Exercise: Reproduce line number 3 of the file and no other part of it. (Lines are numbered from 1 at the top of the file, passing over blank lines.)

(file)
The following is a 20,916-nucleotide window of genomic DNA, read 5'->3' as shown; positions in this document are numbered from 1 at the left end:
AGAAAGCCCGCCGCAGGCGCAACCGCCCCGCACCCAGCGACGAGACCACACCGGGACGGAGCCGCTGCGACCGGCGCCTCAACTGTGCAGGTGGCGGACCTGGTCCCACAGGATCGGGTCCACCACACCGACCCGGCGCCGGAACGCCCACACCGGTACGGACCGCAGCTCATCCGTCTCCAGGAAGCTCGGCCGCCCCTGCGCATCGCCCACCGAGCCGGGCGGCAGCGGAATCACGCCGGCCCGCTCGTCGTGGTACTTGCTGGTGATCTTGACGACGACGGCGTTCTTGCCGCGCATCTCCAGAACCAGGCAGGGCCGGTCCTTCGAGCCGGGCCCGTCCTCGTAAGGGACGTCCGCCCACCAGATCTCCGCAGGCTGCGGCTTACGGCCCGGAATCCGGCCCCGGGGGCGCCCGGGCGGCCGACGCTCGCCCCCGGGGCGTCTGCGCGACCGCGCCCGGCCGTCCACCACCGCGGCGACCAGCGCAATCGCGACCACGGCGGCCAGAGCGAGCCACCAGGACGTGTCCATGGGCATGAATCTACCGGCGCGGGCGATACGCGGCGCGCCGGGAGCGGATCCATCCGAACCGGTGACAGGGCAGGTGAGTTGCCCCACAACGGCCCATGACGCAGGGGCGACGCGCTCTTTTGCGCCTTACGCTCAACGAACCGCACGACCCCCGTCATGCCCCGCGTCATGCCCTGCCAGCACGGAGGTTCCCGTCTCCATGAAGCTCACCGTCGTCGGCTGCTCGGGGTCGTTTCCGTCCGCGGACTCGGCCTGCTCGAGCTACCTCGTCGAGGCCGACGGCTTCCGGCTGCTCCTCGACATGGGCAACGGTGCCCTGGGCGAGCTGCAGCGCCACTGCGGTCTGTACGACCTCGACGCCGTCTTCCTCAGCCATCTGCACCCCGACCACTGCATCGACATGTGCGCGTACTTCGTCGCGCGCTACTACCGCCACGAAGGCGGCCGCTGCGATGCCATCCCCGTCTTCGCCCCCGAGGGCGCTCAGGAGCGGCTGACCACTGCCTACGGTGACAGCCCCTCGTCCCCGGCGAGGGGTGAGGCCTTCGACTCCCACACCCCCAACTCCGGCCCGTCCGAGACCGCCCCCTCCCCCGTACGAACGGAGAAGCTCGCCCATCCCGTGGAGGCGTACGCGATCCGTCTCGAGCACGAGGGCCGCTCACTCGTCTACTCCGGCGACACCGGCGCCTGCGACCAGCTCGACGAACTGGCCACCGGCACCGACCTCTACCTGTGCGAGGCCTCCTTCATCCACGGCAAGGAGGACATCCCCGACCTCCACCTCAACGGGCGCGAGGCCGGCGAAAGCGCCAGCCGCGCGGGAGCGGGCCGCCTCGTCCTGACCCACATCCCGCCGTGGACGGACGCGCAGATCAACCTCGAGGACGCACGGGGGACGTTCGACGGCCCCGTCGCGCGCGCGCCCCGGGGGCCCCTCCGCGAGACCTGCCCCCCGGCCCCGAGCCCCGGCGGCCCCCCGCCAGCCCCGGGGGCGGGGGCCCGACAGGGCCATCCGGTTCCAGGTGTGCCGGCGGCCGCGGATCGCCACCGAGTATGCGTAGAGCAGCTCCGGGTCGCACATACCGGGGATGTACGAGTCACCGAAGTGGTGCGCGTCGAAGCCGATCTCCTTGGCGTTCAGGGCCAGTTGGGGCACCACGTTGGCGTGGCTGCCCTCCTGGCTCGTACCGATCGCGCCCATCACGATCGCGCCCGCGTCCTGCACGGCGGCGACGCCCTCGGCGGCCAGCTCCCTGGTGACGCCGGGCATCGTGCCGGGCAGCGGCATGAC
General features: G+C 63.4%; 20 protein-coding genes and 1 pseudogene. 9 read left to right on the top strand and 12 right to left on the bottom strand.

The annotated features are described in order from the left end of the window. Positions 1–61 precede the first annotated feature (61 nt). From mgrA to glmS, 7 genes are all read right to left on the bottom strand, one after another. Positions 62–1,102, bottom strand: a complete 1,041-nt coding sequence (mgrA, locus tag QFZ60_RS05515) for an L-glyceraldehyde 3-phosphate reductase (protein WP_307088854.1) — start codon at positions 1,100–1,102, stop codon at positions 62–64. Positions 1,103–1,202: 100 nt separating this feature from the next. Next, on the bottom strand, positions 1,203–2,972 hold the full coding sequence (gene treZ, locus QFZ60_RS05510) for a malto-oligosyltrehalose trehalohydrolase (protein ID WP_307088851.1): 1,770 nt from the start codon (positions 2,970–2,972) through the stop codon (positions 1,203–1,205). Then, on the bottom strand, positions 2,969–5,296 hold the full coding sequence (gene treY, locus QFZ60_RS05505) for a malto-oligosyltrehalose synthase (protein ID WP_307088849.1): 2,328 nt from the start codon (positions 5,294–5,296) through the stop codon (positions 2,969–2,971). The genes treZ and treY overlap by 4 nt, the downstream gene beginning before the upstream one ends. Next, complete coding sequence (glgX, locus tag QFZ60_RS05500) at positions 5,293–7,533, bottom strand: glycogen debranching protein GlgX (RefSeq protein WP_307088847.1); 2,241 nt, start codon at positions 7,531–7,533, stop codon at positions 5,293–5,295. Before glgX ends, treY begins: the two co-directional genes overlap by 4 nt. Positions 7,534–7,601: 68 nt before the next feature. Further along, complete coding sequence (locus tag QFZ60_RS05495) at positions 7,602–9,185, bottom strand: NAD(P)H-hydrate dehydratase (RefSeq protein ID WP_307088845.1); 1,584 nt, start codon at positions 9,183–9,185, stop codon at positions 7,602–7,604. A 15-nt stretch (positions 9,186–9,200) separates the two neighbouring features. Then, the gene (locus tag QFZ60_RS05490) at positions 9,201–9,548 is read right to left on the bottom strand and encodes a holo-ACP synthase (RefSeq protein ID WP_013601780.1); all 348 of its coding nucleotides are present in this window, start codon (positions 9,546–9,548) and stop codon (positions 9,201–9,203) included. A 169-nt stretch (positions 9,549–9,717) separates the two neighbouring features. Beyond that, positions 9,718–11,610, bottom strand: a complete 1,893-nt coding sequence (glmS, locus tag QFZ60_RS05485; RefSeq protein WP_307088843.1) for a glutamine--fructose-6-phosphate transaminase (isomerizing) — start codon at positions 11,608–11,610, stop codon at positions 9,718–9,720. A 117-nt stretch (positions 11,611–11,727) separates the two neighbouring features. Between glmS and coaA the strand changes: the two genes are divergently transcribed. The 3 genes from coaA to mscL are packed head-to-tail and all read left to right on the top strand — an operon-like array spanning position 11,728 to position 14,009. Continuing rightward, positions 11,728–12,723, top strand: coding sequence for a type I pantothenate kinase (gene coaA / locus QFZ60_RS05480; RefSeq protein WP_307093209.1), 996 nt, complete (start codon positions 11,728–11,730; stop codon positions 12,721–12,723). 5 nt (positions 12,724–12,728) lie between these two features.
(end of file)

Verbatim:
General features: G+C 63.4%; 20 protein-coding genes and 1 pseudogene. 9 read left to right on the top strand and 12 right to left on the bottom strand.